In the early United States 95 percent of the population lived in the countryside. After 1830 urban areas grew more rapidly than the rural areas. By 1890, 35 percent of Americans lived in urban areas. The number of Americans living in cities surpassed those in rural areas in 1920.
Growth Cities Until the mid-19th Century the city centers were the most fashionable places to live. Merchants, manufacturers, and lawyers built townhouses within walking distance of where they worked and shopped. Poorer people lived in back alleys and courtyards of the central city. The middle classes lived a little farther from the center and other poor people lived in the suburbs, farther from urban amenities. Cities were densely populated, as people had to live a walking distance from their workplaces. The narrow streets could only accommodate pedestrians and wagons.
The Industrial Revolution of the 19th and 20th centuries brought innovations in transportation and housing, encouraging migration to cities and expanding the boundaries of the city. People did not have to walk to work and began to seek out neighbors of similar social status, if they could afford it. By the second half of the 19th century retail, office, and manufacturing districts were separate from residential areas.
The wealthy built neighborhoods for themselves by building mansions on large plots of land at the edges of the cities or in the countryside. Housing developments of single family homes were built—catering to a new middle class of white-collar workers.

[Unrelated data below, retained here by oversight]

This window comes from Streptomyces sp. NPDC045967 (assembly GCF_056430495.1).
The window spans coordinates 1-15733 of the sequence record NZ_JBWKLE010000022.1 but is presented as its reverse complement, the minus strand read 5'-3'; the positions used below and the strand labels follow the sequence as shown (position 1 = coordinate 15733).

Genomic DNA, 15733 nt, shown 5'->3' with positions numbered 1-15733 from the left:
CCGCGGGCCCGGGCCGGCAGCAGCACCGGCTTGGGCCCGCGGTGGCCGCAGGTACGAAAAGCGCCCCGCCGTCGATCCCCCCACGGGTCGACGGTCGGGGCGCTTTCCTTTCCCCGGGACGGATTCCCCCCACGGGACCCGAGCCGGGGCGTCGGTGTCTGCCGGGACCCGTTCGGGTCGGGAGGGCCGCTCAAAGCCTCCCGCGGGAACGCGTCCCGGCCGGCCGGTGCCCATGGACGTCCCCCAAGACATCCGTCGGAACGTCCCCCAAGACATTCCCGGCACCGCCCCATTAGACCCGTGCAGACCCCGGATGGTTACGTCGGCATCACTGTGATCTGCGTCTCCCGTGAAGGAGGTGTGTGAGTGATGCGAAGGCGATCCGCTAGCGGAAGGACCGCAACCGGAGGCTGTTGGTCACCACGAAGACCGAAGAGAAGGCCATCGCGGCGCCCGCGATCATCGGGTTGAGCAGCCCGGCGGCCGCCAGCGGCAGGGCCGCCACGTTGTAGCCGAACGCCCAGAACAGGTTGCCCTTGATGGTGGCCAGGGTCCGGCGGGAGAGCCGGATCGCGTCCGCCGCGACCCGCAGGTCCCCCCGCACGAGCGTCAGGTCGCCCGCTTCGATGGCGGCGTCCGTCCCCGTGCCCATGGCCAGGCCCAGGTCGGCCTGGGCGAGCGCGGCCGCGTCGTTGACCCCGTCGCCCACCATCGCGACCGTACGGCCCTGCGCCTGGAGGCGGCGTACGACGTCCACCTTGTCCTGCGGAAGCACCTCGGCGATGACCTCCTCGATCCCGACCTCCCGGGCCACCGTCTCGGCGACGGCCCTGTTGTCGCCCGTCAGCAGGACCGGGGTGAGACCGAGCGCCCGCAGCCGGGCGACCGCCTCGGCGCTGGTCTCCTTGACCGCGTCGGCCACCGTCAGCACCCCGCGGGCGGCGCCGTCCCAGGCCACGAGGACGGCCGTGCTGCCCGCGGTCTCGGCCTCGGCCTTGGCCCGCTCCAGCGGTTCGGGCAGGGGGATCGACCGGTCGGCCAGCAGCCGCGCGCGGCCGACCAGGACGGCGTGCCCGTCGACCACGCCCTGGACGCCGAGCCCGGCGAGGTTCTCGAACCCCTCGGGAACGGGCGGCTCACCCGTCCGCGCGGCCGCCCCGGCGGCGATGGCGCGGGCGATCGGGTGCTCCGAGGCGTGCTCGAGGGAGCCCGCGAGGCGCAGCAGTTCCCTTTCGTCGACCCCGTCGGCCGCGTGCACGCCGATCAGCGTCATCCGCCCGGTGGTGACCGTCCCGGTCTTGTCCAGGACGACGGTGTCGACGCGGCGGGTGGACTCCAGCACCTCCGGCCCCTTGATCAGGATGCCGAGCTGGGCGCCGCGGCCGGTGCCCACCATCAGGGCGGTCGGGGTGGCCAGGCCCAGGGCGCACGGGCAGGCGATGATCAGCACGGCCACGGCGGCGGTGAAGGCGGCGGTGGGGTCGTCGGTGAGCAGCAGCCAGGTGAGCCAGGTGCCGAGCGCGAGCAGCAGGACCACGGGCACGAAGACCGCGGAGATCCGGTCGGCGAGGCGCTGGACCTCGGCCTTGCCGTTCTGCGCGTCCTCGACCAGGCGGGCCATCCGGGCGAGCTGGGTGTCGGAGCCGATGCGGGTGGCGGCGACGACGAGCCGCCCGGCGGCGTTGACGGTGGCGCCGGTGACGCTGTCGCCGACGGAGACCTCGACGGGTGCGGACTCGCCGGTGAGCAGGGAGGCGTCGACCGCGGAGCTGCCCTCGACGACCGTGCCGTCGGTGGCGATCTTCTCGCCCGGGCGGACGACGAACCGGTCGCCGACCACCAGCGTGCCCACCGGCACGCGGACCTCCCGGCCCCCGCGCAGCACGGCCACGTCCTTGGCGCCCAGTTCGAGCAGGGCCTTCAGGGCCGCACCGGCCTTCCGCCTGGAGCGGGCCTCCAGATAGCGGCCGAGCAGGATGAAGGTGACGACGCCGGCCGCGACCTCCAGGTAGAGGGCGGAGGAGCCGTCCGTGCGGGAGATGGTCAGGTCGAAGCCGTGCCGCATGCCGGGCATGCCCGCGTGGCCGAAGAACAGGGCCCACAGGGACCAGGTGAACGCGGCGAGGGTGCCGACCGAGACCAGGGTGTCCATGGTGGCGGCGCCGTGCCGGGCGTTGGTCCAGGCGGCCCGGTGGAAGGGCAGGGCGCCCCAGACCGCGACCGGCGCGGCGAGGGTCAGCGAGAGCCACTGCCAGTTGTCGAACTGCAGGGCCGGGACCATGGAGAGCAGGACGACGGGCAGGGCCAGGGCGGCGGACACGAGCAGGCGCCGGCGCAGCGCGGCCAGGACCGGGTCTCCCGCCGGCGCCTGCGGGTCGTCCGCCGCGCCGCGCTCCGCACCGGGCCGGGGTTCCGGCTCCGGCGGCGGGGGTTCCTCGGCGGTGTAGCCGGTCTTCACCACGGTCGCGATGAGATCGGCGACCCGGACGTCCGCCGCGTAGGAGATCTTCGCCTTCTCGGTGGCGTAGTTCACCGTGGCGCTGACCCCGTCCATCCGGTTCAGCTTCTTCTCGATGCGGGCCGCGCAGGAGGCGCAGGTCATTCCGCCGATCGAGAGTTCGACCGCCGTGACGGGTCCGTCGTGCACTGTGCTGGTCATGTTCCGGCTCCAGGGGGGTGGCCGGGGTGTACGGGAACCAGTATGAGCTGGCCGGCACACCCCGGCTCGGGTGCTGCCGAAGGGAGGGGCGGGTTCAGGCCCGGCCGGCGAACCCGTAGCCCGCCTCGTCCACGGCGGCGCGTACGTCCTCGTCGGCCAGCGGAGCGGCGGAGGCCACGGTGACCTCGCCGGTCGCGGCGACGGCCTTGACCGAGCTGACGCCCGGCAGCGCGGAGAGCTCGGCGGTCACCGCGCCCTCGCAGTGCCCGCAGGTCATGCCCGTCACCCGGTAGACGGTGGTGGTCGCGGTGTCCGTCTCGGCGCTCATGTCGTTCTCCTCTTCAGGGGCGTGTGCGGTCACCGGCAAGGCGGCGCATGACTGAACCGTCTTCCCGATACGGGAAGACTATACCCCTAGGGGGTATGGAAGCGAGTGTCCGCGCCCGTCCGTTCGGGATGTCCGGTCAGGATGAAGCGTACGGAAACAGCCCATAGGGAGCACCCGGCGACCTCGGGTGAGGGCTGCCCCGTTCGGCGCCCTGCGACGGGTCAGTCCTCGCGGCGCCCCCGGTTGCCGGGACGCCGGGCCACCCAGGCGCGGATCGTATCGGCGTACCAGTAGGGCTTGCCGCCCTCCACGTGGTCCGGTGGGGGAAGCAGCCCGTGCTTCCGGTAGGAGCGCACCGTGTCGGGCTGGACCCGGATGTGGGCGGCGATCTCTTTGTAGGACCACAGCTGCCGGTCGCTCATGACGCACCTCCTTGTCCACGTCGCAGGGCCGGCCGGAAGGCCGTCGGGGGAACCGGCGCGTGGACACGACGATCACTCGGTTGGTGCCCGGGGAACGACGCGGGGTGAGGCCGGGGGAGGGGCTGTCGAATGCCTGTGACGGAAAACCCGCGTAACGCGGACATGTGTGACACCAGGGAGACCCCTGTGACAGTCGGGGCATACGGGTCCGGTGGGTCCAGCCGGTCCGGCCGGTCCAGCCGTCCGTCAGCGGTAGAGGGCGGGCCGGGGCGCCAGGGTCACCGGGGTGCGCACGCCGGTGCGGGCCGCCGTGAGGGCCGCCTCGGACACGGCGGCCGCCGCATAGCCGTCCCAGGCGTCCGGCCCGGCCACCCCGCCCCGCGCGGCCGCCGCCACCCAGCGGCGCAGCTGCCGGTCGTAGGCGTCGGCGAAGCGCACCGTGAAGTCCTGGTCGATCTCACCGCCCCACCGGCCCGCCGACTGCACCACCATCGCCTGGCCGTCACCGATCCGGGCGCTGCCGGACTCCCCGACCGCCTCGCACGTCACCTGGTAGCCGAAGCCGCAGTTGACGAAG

As the middle class left the cities, poorer people—newcomers from the countryside and immigrants moved into the old housing stock. Landlords took advantage of the demand for housing and offered poorly maintained and unsanitary conditions. Now the rich lived in the suburbs and poor near the center of cities.
From 1870 to 1920, Americans in cities grew from 10 million to 54 million. In the 20th century cities grew by absorbing nearby communities. Three-quarters of the city’s residents were born outside the U.S. Some found work but many suffered from poverty that was largely invisible to the rich living outside of the city.
The growth of cities outpaced the ability of local government to offer clean water, garbage collection and sewage systems in poorer areas. Cities in the late 19th century were large, crowded and impersonal places devoted to making money. Corruption was widespread in the government and among landlords and employers. High rent, low wages, and poor services produces misery in the midst of huge economic growth.
Source: People: Urbanization of America
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